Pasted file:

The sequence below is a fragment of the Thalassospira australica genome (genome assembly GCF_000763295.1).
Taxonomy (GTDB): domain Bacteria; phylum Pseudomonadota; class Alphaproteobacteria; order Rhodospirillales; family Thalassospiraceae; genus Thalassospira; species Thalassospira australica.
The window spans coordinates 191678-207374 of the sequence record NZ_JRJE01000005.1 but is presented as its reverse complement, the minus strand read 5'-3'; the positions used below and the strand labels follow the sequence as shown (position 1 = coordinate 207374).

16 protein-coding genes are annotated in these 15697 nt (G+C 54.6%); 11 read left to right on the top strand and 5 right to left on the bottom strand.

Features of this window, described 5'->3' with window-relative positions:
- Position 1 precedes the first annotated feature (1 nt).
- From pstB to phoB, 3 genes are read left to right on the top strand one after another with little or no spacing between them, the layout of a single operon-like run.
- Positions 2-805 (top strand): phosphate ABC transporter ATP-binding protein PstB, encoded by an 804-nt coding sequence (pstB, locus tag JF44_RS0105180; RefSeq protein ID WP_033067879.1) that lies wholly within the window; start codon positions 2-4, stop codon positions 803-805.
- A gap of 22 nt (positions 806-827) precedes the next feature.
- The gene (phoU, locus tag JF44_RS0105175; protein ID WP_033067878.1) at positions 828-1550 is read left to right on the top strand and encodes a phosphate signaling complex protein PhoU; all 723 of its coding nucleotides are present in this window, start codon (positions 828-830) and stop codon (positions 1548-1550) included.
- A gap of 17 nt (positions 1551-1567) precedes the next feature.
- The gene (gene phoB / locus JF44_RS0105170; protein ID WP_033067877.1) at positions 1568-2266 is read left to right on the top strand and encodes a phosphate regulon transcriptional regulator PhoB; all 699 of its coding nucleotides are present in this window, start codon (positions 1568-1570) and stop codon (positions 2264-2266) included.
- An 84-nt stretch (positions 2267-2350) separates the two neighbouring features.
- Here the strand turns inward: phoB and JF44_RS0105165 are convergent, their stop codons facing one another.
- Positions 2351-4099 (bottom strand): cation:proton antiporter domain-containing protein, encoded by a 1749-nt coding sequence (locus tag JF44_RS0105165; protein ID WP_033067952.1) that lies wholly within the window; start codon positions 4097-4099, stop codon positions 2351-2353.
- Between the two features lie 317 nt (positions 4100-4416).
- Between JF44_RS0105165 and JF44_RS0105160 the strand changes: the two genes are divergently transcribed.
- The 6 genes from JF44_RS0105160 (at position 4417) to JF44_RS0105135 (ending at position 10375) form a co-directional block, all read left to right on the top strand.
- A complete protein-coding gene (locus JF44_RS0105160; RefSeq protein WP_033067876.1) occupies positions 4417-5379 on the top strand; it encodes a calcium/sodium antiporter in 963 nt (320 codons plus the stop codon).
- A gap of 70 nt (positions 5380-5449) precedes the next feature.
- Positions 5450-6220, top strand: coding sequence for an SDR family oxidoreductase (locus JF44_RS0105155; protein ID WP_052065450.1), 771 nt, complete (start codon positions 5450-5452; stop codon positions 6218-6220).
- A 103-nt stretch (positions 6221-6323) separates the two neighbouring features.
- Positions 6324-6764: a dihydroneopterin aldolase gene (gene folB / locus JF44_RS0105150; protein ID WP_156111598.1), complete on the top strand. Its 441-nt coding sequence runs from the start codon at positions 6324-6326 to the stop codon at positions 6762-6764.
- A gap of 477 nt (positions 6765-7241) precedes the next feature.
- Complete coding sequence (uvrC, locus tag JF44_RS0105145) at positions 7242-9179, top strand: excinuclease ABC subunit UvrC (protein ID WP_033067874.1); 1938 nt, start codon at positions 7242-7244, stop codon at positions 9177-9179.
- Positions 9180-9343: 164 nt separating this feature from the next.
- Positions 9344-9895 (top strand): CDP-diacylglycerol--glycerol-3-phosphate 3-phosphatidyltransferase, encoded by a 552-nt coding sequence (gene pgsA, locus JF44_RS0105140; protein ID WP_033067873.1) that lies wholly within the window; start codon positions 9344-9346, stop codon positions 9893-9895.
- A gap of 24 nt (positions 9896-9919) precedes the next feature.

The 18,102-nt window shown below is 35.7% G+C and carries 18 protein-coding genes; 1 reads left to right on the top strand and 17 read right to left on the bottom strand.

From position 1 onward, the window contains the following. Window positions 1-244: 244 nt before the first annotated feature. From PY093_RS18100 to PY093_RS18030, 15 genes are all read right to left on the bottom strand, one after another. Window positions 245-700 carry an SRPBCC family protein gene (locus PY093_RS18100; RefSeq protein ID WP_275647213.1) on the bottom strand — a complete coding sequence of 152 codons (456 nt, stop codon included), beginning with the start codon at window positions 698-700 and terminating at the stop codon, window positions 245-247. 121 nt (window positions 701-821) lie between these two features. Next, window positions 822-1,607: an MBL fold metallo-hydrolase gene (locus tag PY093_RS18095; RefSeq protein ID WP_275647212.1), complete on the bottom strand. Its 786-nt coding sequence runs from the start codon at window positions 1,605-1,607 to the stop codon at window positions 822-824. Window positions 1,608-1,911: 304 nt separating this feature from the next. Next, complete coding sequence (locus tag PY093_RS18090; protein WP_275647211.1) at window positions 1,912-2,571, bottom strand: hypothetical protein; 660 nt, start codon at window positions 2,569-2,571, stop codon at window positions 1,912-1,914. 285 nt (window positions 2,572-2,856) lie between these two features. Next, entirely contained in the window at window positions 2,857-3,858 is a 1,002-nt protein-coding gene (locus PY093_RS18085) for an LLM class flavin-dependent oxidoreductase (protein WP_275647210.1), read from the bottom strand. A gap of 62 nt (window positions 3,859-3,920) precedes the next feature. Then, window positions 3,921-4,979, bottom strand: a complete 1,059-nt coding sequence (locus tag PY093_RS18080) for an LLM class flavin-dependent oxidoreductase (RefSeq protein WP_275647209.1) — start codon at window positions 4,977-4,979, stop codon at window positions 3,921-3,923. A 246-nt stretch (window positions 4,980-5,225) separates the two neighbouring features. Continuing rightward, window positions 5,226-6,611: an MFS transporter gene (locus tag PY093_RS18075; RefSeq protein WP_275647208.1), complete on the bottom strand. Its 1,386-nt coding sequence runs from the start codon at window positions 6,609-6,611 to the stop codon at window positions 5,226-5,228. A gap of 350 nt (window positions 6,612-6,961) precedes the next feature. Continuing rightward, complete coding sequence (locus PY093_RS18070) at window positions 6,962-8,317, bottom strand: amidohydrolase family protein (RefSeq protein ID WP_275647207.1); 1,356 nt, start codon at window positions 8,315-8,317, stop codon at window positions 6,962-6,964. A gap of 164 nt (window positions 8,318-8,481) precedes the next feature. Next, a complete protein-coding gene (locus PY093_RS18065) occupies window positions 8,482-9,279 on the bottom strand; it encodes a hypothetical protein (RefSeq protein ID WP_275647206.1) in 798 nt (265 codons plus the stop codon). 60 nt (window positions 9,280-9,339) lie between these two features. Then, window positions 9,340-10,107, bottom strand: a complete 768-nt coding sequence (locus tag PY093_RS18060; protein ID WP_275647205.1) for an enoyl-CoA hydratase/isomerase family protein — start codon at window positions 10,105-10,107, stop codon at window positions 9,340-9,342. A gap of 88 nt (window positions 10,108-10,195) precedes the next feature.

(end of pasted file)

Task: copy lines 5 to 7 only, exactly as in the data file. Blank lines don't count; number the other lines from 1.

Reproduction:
Features of this window, described 5'->3' with window-relative positions:
- Position 1 precedes the first annotated feature (1 nt).
- From pstB to phoB, 3 genes are read left to right on the top strand one after another with little or no spacing between them, the layout of a single operon-like run.